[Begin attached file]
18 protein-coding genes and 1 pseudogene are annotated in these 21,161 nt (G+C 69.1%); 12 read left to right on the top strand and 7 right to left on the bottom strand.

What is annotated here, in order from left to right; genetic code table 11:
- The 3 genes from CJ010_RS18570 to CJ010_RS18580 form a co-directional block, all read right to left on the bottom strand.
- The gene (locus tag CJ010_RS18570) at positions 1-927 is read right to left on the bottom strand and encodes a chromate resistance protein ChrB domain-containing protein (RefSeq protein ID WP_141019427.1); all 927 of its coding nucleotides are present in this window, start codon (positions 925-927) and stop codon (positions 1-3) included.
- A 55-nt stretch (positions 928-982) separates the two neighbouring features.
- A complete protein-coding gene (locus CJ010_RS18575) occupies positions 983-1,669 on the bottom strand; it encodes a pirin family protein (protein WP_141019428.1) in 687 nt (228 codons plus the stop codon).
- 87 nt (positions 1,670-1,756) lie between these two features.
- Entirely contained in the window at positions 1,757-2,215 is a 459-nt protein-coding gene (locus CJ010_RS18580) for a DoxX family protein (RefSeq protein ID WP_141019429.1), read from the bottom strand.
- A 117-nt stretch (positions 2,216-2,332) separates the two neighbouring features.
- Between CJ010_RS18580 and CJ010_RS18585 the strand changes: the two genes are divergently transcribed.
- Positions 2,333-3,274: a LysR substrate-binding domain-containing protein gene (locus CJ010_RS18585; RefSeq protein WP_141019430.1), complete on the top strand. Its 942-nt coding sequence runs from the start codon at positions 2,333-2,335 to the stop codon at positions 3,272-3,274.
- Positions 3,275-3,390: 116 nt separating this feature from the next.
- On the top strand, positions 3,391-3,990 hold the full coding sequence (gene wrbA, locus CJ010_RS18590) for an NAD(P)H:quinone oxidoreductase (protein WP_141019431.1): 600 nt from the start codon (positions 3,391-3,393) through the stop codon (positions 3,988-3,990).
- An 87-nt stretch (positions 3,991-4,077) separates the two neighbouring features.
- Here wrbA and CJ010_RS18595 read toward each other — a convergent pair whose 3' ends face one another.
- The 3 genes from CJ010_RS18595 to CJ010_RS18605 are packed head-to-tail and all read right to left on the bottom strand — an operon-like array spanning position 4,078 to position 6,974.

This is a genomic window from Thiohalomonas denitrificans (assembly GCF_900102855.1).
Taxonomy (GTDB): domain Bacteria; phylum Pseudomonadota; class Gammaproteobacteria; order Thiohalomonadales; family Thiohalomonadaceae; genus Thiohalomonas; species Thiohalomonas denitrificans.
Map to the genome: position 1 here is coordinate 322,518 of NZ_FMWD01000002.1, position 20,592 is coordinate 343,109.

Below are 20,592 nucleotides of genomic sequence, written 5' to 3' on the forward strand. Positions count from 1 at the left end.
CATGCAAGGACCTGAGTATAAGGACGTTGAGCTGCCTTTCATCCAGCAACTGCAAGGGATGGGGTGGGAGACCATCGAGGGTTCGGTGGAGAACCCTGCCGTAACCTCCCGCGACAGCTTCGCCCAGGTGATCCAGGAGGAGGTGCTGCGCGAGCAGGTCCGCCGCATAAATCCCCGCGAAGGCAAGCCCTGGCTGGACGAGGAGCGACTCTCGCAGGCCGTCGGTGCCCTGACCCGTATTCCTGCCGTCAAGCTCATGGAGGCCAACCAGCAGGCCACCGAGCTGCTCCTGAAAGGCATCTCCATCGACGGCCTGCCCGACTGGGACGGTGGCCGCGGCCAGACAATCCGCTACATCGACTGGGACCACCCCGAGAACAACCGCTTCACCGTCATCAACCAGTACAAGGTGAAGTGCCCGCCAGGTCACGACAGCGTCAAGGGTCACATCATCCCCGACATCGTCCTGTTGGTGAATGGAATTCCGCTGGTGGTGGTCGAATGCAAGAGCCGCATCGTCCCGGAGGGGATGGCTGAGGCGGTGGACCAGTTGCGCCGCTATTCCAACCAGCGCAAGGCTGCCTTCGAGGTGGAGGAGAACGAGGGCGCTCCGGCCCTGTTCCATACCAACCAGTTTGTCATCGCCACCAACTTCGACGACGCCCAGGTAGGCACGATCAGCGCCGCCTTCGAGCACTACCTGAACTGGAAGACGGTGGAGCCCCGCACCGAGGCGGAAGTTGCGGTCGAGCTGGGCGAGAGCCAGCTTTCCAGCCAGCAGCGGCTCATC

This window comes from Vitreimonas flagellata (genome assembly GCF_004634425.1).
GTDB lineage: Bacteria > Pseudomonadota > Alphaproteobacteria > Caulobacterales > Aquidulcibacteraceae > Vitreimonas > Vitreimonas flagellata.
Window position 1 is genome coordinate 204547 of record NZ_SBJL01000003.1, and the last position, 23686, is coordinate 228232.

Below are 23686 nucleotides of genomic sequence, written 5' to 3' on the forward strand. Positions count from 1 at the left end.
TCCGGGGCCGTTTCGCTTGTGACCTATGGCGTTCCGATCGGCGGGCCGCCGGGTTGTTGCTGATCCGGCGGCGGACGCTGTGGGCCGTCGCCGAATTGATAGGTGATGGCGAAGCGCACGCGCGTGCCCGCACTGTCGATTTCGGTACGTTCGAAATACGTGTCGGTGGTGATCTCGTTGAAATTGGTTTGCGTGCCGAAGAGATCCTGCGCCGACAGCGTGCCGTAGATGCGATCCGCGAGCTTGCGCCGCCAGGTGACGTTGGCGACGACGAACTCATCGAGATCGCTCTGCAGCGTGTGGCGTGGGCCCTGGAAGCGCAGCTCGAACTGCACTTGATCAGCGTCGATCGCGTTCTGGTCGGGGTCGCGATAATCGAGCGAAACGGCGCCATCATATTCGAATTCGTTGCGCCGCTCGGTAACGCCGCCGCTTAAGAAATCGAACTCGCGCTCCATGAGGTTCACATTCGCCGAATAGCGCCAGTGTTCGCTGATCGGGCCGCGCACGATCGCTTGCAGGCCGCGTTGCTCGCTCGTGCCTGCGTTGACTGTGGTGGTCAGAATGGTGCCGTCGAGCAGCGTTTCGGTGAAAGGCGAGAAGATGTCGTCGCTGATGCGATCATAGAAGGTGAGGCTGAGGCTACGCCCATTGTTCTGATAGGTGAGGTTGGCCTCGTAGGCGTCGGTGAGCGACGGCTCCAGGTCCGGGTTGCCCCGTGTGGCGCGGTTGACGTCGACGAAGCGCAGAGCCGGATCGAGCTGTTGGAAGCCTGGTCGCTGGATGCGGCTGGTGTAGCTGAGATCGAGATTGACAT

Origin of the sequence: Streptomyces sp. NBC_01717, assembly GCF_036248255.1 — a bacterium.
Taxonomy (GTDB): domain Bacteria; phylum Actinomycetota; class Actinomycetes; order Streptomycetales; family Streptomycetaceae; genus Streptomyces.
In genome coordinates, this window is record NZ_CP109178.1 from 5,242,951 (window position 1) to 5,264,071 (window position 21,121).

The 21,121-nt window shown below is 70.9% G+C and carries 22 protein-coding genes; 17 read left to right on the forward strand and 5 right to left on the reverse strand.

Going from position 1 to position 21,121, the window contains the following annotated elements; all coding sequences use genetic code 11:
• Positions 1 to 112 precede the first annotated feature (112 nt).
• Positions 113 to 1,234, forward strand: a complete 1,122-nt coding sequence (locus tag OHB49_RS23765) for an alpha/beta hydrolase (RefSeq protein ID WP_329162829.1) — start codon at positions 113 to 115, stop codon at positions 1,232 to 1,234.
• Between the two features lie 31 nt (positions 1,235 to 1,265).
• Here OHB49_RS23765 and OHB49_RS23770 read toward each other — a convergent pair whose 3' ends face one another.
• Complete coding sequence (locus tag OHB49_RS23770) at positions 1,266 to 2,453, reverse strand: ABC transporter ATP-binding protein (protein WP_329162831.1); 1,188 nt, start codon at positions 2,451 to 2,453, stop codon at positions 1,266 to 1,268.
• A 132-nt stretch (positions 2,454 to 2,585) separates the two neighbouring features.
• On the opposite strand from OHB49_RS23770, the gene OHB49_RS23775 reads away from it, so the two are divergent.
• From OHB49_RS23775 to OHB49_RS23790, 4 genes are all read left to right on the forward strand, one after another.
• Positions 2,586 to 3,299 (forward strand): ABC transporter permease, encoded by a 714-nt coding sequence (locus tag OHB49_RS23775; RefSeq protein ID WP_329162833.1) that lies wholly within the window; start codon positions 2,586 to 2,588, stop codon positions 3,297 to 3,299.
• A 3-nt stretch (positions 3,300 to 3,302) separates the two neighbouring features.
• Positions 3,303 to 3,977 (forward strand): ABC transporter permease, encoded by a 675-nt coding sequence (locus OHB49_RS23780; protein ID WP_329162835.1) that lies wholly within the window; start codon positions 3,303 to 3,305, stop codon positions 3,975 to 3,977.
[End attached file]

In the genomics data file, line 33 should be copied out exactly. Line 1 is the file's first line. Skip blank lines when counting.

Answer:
• Positions 113 to 1,234, forward strand: a complete 1,122-nt coding sequence (locus tag OHB49_RS23765) for an alpha/beta hydrolase (RefSeq protein ID WP_329162829.1) — start codon at positions 113 to 115, stop codon at positions 1,232 to 1,234.